For both B2B and B2C brands, trade shows represent a tremendous opportunity to bring together large audiences of influencers, prospects, and buyers. That said, they can also represent a tremendous amount of time and cost.
So what can you do to ensure the financial and physical resources that trade shows require generate a high return on your investment? Quit thinking of your event as an isolated event.
Quit thinking of your event as an isolated event.
A lot of marketers focus their time and budget on what happens at the event — the booth, the onsite collateral, the bag stuffers, and premium items. While all of these are important, you'll see better results if you think of the event as one touch point in a larger campaign and strategically weave in pre- and post-show touch points.
Pre-show, promote your attendance at the event via your website, email, direct mail, and social media — all with a consistent call to action that generates a visit to your booth or a meeting. Your goal here is to create as much awareness as possible about the fact that you're going to be at the event and start to secure engagements with your target audiences. As a rule of thumb, include 5-7 touch points for optimal response rates.
You want to generate as much traffic to your booth as humanly possible. The best way to do that is to develop a trade show experience that creates buzz. You want each booth visitor to tell five other attendees that they need to visit you and see what cool things you're doing. Use a combination of print and digital tactics to get people to your booth, and then gamify their experience so that they need to engage or compete with others in order to enter and win a giveaway. In our experience, augmented reality (AR) and virtual reality (VR) have proven to be very successful tools for this.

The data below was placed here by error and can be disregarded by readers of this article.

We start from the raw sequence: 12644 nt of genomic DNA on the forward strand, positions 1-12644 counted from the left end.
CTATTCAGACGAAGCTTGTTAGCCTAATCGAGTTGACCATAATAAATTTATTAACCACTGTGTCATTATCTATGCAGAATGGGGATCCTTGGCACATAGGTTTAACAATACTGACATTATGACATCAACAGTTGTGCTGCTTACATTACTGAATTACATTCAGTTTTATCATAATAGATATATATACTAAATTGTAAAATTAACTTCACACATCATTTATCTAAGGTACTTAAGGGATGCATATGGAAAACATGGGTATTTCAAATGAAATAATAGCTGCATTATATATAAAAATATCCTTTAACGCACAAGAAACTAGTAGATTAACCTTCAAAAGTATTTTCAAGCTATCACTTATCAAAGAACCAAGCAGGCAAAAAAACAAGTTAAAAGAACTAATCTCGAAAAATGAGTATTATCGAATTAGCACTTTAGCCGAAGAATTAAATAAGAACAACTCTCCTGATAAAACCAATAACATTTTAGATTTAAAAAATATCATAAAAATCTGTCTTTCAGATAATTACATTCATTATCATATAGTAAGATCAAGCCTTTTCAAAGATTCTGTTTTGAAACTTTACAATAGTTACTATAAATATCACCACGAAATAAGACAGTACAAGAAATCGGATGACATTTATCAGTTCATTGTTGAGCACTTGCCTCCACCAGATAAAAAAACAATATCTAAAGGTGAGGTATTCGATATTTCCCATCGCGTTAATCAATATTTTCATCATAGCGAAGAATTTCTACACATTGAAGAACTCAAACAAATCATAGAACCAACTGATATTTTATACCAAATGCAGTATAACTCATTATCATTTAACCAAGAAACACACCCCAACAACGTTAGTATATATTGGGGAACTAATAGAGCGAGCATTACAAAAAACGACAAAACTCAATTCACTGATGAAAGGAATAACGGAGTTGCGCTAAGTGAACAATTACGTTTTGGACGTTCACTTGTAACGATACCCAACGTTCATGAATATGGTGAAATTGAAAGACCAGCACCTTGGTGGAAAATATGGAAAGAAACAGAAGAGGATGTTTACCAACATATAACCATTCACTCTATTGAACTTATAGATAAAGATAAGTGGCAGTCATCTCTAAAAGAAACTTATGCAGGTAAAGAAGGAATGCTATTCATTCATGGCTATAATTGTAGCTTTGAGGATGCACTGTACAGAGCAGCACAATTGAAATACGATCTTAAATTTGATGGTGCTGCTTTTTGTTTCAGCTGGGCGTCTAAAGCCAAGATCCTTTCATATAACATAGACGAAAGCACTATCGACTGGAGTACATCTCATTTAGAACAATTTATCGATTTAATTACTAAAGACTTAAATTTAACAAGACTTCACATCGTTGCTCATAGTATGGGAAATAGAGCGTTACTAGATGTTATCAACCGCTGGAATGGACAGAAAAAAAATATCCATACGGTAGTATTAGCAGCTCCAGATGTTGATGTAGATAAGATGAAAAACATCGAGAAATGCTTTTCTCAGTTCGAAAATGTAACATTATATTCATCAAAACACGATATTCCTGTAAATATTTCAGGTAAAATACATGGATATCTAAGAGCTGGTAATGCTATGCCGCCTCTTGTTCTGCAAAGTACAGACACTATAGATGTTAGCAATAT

After the show, it's all about follow up. Email or call your booth visitors as soon as possible, while you and your brand are still top of mind. Use whatever data you were able to collect at the show to make that initial engagement meaningful. And keep it short. Remember, this is likely a new prospect, so don't try to overdo it on that first call. "I remember you mentioned wanting more information on our process. I'd love to take you through a demo."
Attendees aren't the only ones who should get follow up. There will be folks who couldn't make the event, but you can still use your presence there to start a conversation with them. Reach out to your current customers and prospects and share what it was you did at the event — released a new product, delivered a presentation they may find valuable, put out a new sample book. All of these are great reasons to get in front of your audience.
This larger ongoing campaign — pre-show, onsite, and post-show — is essential to generating the greatest return on your trade show investment. If you want to chat about your upcoming event, contact us for a free consultation.
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